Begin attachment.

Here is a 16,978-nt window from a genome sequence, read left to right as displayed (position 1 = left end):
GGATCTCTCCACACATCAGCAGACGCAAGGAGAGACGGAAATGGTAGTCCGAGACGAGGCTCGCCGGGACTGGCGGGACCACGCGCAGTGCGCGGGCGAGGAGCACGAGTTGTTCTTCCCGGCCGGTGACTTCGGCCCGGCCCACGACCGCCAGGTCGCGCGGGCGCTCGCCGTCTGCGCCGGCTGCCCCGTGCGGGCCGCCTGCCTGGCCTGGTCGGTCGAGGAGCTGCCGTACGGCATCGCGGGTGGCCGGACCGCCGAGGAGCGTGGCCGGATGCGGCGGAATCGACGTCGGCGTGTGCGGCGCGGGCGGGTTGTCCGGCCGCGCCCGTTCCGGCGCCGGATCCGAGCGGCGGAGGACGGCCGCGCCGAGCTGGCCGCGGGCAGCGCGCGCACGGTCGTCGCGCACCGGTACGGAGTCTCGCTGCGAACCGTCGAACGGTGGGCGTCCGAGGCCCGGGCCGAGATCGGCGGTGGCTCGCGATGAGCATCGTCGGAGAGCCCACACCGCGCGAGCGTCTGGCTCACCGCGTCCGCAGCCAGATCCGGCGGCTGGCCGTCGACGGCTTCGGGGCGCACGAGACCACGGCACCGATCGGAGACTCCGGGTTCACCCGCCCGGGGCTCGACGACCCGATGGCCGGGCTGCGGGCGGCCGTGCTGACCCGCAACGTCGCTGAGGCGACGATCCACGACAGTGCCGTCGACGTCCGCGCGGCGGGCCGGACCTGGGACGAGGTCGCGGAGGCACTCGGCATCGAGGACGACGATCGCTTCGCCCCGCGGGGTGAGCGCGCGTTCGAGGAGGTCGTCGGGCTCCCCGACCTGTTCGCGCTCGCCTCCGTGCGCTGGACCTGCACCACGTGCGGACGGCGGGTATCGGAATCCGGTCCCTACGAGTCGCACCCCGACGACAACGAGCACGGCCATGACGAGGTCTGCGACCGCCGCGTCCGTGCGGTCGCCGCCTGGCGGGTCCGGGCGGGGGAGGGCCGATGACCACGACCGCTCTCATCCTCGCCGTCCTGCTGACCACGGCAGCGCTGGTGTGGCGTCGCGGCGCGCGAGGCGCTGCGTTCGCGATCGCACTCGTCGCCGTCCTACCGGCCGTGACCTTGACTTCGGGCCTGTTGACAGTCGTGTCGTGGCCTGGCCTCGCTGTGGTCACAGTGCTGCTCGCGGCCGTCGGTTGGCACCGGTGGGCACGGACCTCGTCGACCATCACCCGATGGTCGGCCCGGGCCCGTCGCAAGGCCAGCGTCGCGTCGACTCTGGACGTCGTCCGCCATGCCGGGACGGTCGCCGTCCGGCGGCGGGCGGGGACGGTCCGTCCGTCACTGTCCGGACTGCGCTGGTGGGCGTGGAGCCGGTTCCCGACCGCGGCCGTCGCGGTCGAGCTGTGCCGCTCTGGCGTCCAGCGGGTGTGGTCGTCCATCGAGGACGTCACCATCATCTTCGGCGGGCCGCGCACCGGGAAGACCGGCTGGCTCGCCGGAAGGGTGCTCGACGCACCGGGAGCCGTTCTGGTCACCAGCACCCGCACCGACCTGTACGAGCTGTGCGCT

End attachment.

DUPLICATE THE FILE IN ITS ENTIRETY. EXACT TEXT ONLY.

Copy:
Here is a 16,978-nt window from a genome sequence, read left to right as displayed (position 1 = left end):
GGATCTCTCCACACATCAGCAGACGCAAGGAGAGACGGAAATGGTAGTCCGAGACGAGGCTCGCCGGGACTGGCGGGACCACGCGCAGTGCGCGGGCGAGGAGCACGAGTTGTTCTTCCCGGCCGGTGACTTCGGCCCGGCCCACGACCGCCAGGTCGCGCGGGCGCTCGCCGTCTGCGCCGGCTGCCCCGTGCGGGCCGCCTGCCTGGCCTGGTCGGTCGAGGAGCTGCCGTACGGCATCGCGGGTGGCCGGACCGCCGAGGAGCGTGGCCGGATGCGGCGGAATCGACGTCGGCGTGTGCGGCGCGGGCGGGTTGTCCGGCCGCGCCCGTTCCGGCGCCGGATCCGAGCGGCGGAGGACGGCCGCGCCGAGCTGGCCGCGGGCAGCGCGCGCACGGTCGTCGCGCACCGGTACGGAGTCTCGCTGCGAACCGTCGAACGGTGGGCGTCCGAGGCCCGGGCCGAGATCGGCGGTGGCTCGCGATGAGCATCGTCGGAGAGCCCACACCGCGCGAGCGTCTGGCTCACCGCGTCCGCAGCCAGATCCGGCGGCTGGCCGTCGACGGCTTCGGGGCGCACGAGACCACGGCACCGATCGGAGACTCCGGGTTCACCCGCCCGGGGCTCGACGACCCGATGGCCGGGCTGCGGGCGGCCGTGCTGACCCGCAACGTCGCTGAGGCGACGATCCACGACAGTGCCGTCGACGTCCGCGCGGCGGGCCGGACCTGGGACGAGGTCGCGGAGGCACTCGGCATCGAGGACGACGATCGCTTCGCCCCGCGGGGTGAGCGCGCGTTCGAGGAGGTCGTCGGGCTCCCCGACCTGTTCGCGCTCGCCTCCGTGCGCTGGACCTGCACCACGTGCGGACGGCGGGTATCGGAATCCGGTCCCTACGAGTCGCACCCCGACGACAACGAGCACGGCCATGACGAGGTCTGCGACCGCCGCGTCCGTGCGGTCGCCGCCTGGCGGGTCCGGGCGGGGGAGGGCCGATGACCACGACCGCTCTCATCCTCGCCGTCCTGCTGACCACGGCAGCGCTGGTGTGGCGTCGCGGCGCGCGAGGCGCTGCGTTCGCGATCGCACTCGTCGCCGTCCTACCGGCCGTGACCTTGACTTCGGGCCTGTTGACAGTCGTGTCGTGGCCTGGCCTCGCTGTGGTCACAGTGCTGCTCGCGGCCGTCGGTTGGCACCGGTGGGCACGGACCTCGTCGACCATCACCCGATGGTCGGCCCGGGCCCGTCGCAAGGCCAGCGTCGCGTCGACTCTGGACGTCGTCCGCCATGCCGGGACGGTCGCCGTCCGGCGGCGGGCGGGGACGGTCCGTCCGTCACTGTCCGGACTGCGCTGGTGGGCGTGGAGCCGGTTCCCGACCGCGGCCGTCGCGGTCGAGCTGTGCCGCTCTGGCGTCCAGCGGGTGTGGTCGTCCATCGAGGACGTCACCATCATCTTCGGCGGGCCGCGCACCGGGAAGACCGGCTGGCTCGCCGGAAGGGTGCTCGACGCACCGGGAGCCGTTCTGGTCACCAGCACCCGCACCGACCTGTACGAGCTGTGCGCT